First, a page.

From 1947 until 1951, her cinematic credit line is empty. One assumes she returned to New York, for she is noted, in 1948, as “the only girl” in “Mr. Roberts.” She seems to have frittered away few other hours on employment. She “is seen” with a department store heir. She “gives insomnia” to a George DeWitt. (Even Google is no help here.) She throws a party in which a wastebasket catches fire. She “dates” Artie Shaw and “tells off” Buddy Rich for paying her insufficient attention. She has “a big romance” with Al Capone’s cousin. A Greek shipping tycoon leases her an apartment. A British lord hosts her in London. On the continent she “is kept” by King Farouk, who “showers her with… haute couture.”
By 1951, she is back in Hollywood. She is a “very close friend” of Frances Faye. She is a “good friend” of Ava Gardner, Betty Grable, Shelly Winters. She is spotted at the Cresenada, Mocambo, Bantam Cock. She is linked with Farley Granger, the bon vivant and professional golfer Al Besselink, Corey Allen, ten years her junior, who will lose (or “win”?) the chicken race with James Dean in “Rebel Without a Cause.” She is “one of Harry Cohn’s ‘girlfriends,’” a friendship which, since Cohn headed Columbia and Columbia produced “The Wild One,” may have profited her as much as Farouk’s. (It may explain, for instance, her billing over Yvonne Doughty, who, as Britches, Johnny’s ex-squeeze, had more scenes with Brando – and more lines.) In a single month (February 1953), she is noted to (a) “date” John Hodiak but (b) have “her mind on” Mike Ireland, while being (c) “the love of” Brad Dexter, Peggy Lee’s most recently divorced husband. She is said to have a “nasty mouth,” “terrible drinking problem,” not even “a dime to her own.” She is married for two months.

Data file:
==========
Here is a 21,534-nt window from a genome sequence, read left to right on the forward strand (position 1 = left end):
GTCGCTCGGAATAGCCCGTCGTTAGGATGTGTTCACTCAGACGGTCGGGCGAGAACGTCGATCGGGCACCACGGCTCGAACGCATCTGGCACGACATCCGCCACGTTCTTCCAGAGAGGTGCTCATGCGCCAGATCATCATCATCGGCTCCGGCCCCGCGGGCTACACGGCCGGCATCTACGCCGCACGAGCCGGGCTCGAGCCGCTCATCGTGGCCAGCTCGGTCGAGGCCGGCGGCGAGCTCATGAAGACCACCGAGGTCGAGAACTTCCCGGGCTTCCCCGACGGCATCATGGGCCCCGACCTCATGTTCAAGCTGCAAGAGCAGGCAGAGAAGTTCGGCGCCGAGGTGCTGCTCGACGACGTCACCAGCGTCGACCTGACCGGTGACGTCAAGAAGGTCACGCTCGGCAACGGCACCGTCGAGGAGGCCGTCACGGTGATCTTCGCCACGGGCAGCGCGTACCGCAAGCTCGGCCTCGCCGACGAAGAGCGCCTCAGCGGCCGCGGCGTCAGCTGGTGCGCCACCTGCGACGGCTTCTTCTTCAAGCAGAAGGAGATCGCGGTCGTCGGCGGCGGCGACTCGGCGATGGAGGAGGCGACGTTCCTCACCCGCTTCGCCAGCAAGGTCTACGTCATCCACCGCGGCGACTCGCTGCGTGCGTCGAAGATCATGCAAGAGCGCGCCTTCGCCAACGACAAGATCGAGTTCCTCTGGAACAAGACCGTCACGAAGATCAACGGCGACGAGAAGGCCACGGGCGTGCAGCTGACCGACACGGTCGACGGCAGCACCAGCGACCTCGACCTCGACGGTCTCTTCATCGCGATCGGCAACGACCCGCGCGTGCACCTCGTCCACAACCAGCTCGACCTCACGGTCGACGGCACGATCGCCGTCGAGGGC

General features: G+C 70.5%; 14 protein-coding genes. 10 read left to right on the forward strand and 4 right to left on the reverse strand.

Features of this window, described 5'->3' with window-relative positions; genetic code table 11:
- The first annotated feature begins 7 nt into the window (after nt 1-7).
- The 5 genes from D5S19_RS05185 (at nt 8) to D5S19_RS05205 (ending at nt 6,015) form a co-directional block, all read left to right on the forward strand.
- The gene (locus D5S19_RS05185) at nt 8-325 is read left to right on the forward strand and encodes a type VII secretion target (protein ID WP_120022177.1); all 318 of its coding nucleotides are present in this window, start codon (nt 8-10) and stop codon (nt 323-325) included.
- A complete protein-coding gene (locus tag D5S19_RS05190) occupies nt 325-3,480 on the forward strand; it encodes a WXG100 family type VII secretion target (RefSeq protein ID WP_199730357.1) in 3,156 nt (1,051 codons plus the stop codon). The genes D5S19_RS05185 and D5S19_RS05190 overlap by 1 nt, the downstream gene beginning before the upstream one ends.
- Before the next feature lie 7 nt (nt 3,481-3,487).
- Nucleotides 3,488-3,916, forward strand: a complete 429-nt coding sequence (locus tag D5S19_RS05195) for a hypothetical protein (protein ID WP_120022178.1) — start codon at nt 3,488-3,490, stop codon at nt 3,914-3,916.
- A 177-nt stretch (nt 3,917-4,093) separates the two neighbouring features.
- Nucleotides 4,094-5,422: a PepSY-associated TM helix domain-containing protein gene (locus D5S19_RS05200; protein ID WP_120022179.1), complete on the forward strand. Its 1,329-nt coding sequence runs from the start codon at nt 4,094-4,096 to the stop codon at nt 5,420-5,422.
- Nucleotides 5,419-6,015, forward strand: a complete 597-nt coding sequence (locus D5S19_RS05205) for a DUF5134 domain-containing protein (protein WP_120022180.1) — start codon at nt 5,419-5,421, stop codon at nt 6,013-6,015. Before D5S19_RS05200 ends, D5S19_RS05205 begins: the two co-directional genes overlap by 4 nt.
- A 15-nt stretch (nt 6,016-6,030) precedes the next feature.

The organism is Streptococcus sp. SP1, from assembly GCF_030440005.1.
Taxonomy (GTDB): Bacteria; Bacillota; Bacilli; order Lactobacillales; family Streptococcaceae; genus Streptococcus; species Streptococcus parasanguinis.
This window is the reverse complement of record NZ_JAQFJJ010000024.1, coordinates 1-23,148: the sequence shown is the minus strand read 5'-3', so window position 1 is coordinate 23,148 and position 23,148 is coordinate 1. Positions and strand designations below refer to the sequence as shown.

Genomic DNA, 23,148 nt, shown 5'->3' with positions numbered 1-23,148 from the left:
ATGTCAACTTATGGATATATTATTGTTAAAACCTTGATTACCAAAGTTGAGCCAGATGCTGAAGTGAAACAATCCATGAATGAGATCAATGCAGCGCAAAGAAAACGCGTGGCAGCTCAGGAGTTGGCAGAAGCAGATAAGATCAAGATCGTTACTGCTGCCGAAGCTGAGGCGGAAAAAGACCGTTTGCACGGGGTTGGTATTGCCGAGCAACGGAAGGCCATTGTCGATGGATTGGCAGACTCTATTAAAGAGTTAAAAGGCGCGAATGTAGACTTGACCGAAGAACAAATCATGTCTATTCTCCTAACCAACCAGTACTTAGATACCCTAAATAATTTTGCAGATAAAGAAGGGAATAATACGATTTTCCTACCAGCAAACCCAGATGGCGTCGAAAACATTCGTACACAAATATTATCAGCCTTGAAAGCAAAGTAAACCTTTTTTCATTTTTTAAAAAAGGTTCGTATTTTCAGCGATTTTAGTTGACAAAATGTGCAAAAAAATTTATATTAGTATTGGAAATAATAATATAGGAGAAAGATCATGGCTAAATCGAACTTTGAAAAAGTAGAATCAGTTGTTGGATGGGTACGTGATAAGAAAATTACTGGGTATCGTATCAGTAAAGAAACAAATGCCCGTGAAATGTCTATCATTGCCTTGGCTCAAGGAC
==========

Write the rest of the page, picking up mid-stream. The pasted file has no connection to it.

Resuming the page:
By 1960, she has appeared in eighteen more films and thirty-nine TV shows. She is a “showgirl,” “tavern maid,” “blonde stripper,” “blonde barfly,” “blond woman.” She is “Gladys,” “Midge,” “Marge,” “Gwen.” She appears in “Tarawa Beachhead,” “The Brothers Rico,” “Live Fast, Die Young.” She is on “The Untouchables,” “Peter Gunn,” “Dragnet” three times. One wonders if anyone who saw her in one role recalled her when they saw her in the next or if, in each appearance, she had registered no more than a firefly’s blink. Within one year of helping launch Brando into immortality, she is uncredited in “Saga at Red River” and “Drive a Crooked Road.” Within a few years of that, she has aged into “The Rookie”s “Aunt Mabel.”